Cue the R.E.M folks, because the Supreme Court of Missouri issued a 4-3 opinion recently that appears to upend many employment arbitration agreements in that state.  Baker v. Bristol Care, Inc., __ S.W.3d__, 2014 WL 4086378 (Mo. Aug. 19, 2014).  However, the situation is not as dire as it may seem.

The high court in Missouri agreed with the lower court that the arbitration agreement in the parties’ employment contract was invalid (and therefore the employer could not compel arbitration of the putative class action claim by plaintiffs seeking unpaid overtime).  In particular, it concluded that “there was no consideration to create a valid arbitration agreement” for two reasons: continued at-will employment was insufficient consideration; and the arbitration agreement was illusory.

In this case, the employee was first asked to sign an arbitration agreement upon receiving a promotion to a managerial position.  But the managerial agreement allowed the employee to be terminated without notice and receive only five days’ compensation.  Based on that, the court characterized the arrangement as at-will employment, and followed earlier Missouri cases finding “continued at-will employment is not valid consideration to support” an arbitration agreement.  That conclusion puts Missouri at odds with many other courts around the country However, the court relied on its ability to apply generally applicable Missouri contract law, even in the context of the FAA, and found “an offer of continued at-will employment is not valid consideration [for an arbitration agreement] because the employer makes no legally enforceable promise to do or refrain from doing anything it is not already entitled to do.”

The arbitration agreement also allowed the employer “to amend, modify or revoke this agreement upon thirty (30) days’ prior written notice to the Employee.”  The court concluded that that statement allowed the employer to modify the agreement “unilaterally and retroactively,” making it illusory.  The court hypothesized that the provision allowed the employer, in the course of an arbitration that was not going its way, to provide the employee notice that “effective in 30 days, it no longer would consider itself bound by the results of the arbitration.”  For that reason, the employer’s argument that the arbitration agreement was supported by consideration due to its “mutuality” failed.

For employees, this is another case in the string of cases finding arbitration agreements illusory and therefore unenforceable.  For employers who are worried about arbitration agreements in Missouri, I have an easy solution.  Make sure that if you have a modification clause, it does not apply to existing disputes.  That simple change would have likely make this arbitration agreement enforceable and probably avoided the class action.  (The Missouri Supreme Court made clear that the arbitration agreement was “enforceable if either source of consideration [was] valid,” so true mutuality alone should be sufficient.)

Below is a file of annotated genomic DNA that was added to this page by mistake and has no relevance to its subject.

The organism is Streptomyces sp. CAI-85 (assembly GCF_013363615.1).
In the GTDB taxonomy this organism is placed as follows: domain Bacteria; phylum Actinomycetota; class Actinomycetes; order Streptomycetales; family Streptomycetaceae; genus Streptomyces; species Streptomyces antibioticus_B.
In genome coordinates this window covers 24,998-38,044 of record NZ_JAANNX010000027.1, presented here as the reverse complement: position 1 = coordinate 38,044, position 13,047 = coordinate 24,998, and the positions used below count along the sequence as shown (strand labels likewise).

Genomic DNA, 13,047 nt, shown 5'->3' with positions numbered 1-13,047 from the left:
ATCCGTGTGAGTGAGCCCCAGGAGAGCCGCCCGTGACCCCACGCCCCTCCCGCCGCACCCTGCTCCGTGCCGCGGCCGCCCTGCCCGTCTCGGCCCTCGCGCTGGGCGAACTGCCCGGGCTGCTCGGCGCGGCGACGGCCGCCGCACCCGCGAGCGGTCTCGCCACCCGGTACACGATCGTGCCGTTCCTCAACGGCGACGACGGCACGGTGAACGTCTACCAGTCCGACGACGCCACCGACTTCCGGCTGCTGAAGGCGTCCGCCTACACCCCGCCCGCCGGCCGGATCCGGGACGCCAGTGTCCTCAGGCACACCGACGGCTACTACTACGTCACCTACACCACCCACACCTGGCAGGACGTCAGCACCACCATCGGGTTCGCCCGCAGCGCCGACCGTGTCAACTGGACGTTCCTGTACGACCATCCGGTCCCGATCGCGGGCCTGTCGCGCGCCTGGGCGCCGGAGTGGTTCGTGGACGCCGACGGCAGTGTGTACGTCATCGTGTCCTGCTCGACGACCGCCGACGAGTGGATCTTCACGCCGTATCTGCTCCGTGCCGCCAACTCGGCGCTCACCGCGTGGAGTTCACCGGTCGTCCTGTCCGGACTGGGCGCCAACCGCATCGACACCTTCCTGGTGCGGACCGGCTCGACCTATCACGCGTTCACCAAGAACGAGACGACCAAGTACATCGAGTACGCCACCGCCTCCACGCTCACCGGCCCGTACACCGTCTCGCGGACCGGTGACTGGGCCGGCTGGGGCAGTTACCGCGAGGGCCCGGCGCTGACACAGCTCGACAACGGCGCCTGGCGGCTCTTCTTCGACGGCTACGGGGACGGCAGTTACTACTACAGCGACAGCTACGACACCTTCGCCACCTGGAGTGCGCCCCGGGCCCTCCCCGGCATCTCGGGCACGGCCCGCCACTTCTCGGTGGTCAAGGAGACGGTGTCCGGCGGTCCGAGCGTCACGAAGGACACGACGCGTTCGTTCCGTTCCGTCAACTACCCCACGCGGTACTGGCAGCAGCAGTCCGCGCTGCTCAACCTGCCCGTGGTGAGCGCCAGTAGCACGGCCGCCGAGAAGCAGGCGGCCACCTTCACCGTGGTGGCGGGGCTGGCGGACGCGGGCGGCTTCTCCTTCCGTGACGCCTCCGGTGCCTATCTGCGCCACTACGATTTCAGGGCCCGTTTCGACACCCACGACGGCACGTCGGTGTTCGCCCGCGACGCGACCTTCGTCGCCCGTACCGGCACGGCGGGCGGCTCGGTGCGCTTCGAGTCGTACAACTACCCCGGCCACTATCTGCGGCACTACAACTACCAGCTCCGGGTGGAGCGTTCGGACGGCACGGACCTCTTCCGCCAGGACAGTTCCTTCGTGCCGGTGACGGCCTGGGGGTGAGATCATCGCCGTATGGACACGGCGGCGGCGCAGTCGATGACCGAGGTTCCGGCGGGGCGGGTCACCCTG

In my view, though, the enforceability of this arbitration agreement should never have been considered by the court.  The parties’ agreement gave the arbitrator “exclusive authority to resolve any disputes relating to applicability or enforceability of this Agreement.”  The Missouri Supreme Court found that clause did not give the arbitrator authority to address the plaintiff’s defenses to arbitration, however, because they were about contract formation, which it distinguished from contractenforceability.  While contracts professors and hornbooks talk about  peppercorns being necessary to form a contract in the first place, in real life consideration is an enforceability issue.  It is not a dispute about whether the parties really signed the contract, or had authority to sign, or whether this document really was incorporated into the parties’ agreement, which are the type of challenge to the entire arbitration agreement that SCOTUS has said do belong in court.  Buckeye Check Cashing v. Cardegna, 546 U.S. 440, 444 n.1 (2006).  Instead, it is an argument that the employee’s assent to the contract should be invalidated post-hoc because the contract did not meet state law rules, more akin to unconscionability challenges than true formation challenges.

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By Liz Kramer

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Liz Kramer is a shareholder at Leonard, Street and Deinard, one of the largest law firms in Minnesota, where she litigates complex business and construction disputes. Liz graduated from Yale Law School and is deeply knowledgeable on arbitration law. Website: www.arbitrationnation.com